Medical ethics, the Israeli Medical Association, and the state of the World Medical AssociationBMJ 2003; 327 doi: http://dx.doi.org/10.1136/bmj.327.7414.561 (Published 04 September 2003) Cite this as: BMJ 2003;327:561
Open letter to the BMA
- Derek Summerfield, honorary senior lecturer (firstname.lastname@example.org)
- Institute of Psychiatry, King's College, London SE5 8AP
EDITOR—Persistent concerns have been raised about the role of the World Medical Association (WMA), the international watch-dog on medical ethics, in respect of their approach to the Israeli Medical Association (IMA) in particular.1 Matters have now come to a head with the news that Yoram Blachar, longstanding IMA president, has been elected as chairman of the WMA council.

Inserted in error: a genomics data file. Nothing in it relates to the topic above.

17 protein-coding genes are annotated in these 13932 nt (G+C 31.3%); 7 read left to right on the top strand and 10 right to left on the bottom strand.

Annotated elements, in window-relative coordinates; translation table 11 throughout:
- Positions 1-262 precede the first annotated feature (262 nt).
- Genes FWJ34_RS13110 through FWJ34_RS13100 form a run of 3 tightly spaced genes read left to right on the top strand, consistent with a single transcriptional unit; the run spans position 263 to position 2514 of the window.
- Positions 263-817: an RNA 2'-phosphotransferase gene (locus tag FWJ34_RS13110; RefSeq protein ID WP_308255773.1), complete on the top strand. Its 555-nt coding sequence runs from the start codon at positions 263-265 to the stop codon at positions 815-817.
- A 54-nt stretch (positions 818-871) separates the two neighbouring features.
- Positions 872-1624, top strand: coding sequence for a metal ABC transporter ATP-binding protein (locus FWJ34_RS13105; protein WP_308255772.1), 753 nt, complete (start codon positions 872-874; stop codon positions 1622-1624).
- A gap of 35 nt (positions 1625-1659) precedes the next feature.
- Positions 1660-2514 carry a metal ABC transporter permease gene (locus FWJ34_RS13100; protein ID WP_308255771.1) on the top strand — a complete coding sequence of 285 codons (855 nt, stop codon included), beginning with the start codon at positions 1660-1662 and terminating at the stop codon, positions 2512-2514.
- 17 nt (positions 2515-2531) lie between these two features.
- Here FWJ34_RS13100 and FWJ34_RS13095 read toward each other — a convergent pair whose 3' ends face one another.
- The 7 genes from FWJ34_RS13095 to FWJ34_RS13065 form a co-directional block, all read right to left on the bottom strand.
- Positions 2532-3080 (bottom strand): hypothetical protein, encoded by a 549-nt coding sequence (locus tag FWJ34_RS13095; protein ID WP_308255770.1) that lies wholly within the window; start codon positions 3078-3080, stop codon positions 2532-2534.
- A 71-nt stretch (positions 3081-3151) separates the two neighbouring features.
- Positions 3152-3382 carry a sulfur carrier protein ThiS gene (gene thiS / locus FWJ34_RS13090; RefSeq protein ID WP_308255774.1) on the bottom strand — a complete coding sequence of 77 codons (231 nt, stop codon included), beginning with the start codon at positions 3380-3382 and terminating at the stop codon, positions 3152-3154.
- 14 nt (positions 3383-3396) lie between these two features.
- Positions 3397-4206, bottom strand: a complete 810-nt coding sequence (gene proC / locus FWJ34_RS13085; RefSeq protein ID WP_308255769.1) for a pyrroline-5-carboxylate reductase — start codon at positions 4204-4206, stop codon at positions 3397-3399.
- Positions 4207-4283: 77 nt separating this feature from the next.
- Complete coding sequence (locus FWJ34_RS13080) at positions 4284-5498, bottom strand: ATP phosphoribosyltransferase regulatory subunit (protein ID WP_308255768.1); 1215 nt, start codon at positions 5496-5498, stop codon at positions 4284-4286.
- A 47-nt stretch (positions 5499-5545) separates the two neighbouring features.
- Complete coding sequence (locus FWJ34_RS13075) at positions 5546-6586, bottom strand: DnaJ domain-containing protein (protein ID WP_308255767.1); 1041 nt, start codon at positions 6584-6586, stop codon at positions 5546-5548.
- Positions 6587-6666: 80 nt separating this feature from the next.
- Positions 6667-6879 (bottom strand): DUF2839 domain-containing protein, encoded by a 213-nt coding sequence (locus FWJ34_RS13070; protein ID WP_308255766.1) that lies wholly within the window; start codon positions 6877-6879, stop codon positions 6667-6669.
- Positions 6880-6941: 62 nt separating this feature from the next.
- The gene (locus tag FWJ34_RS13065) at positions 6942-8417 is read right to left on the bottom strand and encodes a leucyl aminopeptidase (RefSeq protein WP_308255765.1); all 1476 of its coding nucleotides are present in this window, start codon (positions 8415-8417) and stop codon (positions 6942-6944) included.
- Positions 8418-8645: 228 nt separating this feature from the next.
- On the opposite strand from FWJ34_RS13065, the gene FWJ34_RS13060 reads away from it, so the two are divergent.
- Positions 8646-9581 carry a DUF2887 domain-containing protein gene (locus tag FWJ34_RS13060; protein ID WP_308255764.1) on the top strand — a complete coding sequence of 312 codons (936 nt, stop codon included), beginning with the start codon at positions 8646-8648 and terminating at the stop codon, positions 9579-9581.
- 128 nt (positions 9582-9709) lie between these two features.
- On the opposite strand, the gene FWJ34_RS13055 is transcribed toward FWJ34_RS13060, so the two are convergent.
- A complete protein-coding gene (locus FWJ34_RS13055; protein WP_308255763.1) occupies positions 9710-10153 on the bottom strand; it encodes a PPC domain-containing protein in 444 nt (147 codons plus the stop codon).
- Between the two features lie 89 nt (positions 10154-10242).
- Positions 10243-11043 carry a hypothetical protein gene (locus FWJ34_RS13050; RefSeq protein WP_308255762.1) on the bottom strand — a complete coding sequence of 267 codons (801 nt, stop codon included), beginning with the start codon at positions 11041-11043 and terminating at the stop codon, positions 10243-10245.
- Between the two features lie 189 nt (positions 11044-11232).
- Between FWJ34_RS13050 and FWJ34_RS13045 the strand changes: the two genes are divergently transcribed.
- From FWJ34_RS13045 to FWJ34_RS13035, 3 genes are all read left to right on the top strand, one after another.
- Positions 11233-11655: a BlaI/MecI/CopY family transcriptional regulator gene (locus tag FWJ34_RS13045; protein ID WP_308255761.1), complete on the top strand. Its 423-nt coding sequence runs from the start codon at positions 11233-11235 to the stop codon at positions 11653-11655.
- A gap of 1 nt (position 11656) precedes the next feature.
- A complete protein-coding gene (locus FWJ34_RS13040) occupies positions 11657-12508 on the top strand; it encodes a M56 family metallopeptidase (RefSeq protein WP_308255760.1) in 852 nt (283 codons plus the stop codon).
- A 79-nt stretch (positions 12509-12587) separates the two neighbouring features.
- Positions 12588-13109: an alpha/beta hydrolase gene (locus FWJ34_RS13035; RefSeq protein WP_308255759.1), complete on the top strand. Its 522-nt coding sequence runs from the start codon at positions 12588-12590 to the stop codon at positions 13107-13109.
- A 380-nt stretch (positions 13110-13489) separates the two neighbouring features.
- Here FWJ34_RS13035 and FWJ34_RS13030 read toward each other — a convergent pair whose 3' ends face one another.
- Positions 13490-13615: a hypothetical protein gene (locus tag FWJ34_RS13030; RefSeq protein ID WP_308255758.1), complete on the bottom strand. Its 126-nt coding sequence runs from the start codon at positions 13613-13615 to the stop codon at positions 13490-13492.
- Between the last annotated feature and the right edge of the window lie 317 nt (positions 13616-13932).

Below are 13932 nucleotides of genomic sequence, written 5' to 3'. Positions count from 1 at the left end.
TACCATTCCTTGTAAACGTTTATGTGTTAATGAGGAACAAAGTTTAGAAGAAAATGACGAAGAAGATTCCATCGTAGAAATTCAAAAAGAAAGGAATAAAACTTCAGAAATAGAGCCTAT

The WMA must know the well founded criticism over many years of the medical ethical track record of the Israeli Medical Association (IMA). In 1996 Amnesty International concluded that Israeli doctors working with the security services “form part of a system in which detainees are tortured, ill treated, and humiliated in ways that place prison medical practice in conflict with medical ethics.”2 Other major human rights organisations, such as Physicians for Human Rights (USA) and Human Rights Watch, published similarly. The IMA did nothing, although when challenged tended to dismiss criticism as “political” and point to their membership of the WMA as evidence of their probity. Moreover Blachar is on record in the Lancet as defending “moderate physical pressure” during the interrogation of Palestinian detainees: it is not often that the …
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